I just believe in my own ability. I know I can do anythiing I set my mind on, so once its underway, I clear my mind and fight the bad thougths with ones of happy places, soon all disapears and you are just one, running with the energy of the world. If you can attain this state through your worst moments, then you will always make your goal. Time becomes un-important, just getting to your finish is al that counts and usually you find your time is better than you thought it would be. This is how I have completed many Mountain Marathon events (2 day running events in the UK mountains wiht your shelter and food in a pack on your back) and my Bob Graham round - http://www.bobgrahamclub.co.uk/bobgrahamround.co.uk/ - and so on and so on.....

 

Comment by J-F lemay on September 11, 2011 at 5:53pm
I simply remember myself that despite all the goals and very hard challenges i put myself into........in the first place I RUN FOR FUN!!!! A shure shot...works every time!!!!
Comment by Brad Dye on September 11, 2011 at 1:40pm

My positive mantra is simple:  "I have never not made my mileage!"   (please overlook the double negative)

No matter the distance, in both racing and training, this simple phrase has enabled me to overcome the bad days and the hard miles.

When the day comes that I actually do not achieve my goal I guess I will have to readjust.  For now, this one does the trick!

Comment by Paul PAncoe on September 11, 2011 at 11:58am
This may sound weird , however it works. The last three miles of the San Francisco marathon were hell for me; I had nothing left. I imagined that my head was separate from my body. So if my body was hurting, since it was separate from me , I could just notice it and not get all caught up in it and keep going. I finished.
Comment by dean krakel on September 10, 2011 at 9:07pm
right on. i've had a week of that heaviness.
Comment by Lori Enlow on September 10, 2011 at 7:24pm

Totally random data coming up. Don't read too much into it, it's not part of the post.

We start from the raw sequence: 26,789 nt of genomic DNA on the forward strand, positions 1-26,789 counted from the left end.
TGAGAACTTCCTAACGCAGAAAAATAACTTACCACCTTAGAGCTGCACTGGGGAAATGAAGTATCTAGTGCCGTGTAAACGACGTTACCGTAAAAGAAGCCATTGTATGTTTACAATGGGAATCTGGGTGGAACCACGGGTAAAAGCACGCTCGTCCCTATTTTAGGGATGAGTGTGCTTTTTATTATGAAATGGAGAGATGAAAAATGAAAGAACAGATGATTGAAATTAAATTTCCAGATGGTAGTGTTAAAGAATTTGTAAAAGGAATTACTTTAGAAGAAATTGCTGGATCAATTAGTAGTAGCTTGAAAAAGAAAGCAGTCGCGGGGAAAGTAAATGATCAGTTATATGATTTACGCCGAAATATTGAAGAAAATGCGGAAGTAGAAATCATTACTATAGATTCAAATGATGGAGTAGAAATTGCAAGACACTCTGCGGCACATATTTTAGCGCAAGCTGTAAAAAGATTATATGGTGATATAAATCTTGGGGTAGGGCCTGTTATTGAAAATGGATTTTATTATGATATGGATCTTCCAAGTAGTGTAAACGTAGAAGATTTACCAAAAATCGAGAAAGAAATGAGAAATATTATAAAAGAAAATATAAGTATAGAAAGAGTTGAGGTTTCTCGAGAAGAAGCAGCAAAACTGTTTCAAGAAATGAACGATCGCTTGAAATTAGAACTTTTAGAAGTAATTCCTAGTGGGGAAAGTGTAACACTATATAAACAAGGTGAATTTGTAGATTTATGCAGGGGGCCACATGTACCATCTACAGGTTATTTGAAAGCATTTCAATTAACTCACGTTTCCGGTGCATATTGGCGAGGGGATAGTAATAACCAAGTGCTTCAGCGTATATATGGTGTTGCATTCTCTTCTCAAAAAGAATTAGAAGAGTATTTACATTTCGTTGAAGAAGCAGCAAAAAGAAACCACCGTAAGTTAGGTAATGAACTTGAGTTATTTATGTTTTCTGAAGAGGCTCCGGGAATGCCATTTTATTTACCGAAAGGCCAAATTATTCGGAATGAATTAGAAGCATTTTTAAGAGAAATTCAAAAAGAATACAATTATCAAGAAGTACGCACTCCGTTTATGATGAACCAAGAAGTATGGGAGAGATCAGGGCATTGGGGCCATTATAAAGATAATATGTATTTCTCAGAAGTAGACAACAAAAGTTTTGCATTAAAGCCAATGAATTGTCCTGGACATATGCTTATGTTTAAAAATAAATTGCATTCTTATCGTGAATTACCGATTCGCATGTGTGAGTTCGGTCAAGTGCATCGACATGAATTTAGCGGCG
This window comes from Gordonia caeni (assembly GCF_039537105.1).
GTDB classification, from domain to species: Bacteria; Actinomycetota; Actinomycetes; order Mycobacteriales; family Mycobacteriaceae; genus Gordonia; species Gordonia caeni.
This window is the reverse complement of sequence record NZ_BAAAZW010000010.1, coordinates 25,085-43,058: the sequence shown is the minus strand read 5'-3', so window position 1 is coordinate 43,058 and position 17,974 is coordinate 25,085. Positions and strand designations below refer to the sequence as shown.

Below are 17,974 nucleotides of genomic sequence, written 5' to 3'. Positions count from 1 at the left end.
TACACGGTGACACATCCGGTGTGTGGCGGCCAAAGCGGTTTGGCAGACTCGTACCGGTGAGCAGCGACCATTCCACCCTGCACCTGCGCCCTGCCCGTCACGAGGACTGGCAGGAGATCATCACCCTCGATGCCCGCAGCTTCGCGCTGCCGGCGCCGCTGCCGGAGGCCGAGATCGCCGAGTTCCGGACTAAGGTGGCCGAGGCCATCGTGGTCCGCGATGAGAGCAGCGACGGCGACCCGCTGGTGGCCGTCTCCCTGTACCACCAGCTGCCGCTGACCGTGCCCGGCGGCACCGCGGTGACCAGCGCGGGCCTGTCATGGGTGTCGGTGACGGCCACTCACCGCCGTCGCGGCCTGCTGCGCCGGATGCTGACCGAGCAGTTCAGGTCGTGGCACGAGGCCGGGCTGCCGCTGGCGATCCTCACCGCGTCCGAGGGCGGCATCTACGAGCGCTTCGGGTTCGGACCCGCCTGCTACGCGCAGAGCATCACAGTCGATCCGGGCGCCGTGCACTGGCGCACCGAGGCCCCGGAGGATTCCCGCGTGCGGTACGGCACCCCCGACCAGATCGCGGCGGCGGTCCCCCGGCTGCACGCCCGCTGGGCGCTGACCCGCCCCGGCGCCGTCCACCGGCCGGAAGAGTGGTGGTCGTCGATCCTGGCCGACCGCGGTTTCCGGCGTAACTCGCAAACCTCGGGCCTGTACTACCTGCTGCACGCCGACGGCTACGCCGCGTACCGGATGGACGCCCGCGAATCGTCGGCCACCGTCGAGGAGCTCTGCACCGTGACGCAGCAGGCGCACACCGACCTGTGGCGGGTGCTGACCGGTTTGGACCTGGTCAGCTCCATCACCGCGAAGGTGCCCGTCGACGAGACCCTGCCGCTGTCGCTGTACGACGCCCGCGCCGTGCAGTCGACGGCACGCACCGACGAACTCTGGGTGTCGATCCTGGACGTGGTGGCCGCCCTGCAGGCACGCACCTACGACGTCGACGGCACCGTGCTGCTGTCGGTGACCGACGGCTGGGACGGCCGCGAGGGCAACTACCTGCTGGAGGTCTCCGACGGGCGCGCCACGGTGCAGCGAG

One trick I used on my first "trail" run with 2 friends...it was our first time on a real trail. We were to go 30 mi. We were totally unprepared mentally for it. We all had only done road and paved trails with slow rolling hills. Not strait up and down zig zag Northwest Arkansas mountain trail (they barely meet elevation requirements to be called mountains, but none-the-less). Anyway, songs kept coming to mind pertaining to how we felt. We'd belt 'em out as we ran...3 blind mice, Legs by zztop, Doctor Doctor, etc. That was the most miserable-fun run ever. Our picture as we crossed the finish line was frightening! We looked like we'd been attacked by grizzlies and I could barely walk for 3 days.
Comment by Bob on September 10, 2011 at 6:24pm

Great post, Eric! As someone who too readily falls prey to negative self-talk, I'm always interested in strategies to transform it. I became more aware of my own negative self-talk when I started running with others, because I observed the correlation between self-talk and performance. I've also observed a correlation between negative self-talk and being prone to injury. I'm not too sure what to make of this  (I certainly wouldn't diminish the "authenticity" of the injuries) and would love to hear others' thoughts.

 

Eric, you didn't introduce the term "mantra" until the last paragraph. Reminded me that in the past, I've found using a mantra to be helpful in displacing negative self-talk. The mantra did not need to be positive, it could just be neutral, like a phrase I repeated over and over. It's worked well for me, but somehow I've forgotten to use it the last couple of years! 

One other thing: In an endurance event, part of what happens to me is not just the feeling of my legs feeling tired, but feeling lightheaded, or having a weird feeling in my chest (especially true if it's hot and/or I go out too fast). As a 51-year old, I'll sometimes resign myself to a "better safe than sorry" attitude, and slow down or drop out. In some ways, this seems wise to me, but I also wonder if I had a more winning attitude if perhaps I wouldn't let these things slow me down. Thoughts?

Comment by Joseph Karrmann on September 10, 2011 at 4:43pm
I definitely agree that you need to be challenged to see your best. I'll tey and embrace and modify my negative self talk when I am racing now.
Comment by Lori Enlow on September 10, 2011 at 4:15pm
It's like a mental game for me. I try to figure out ways to beat my mind. It takes my focus off how I feel. I start focusing on my mind instead of my body and before long that dark physical cloud passes.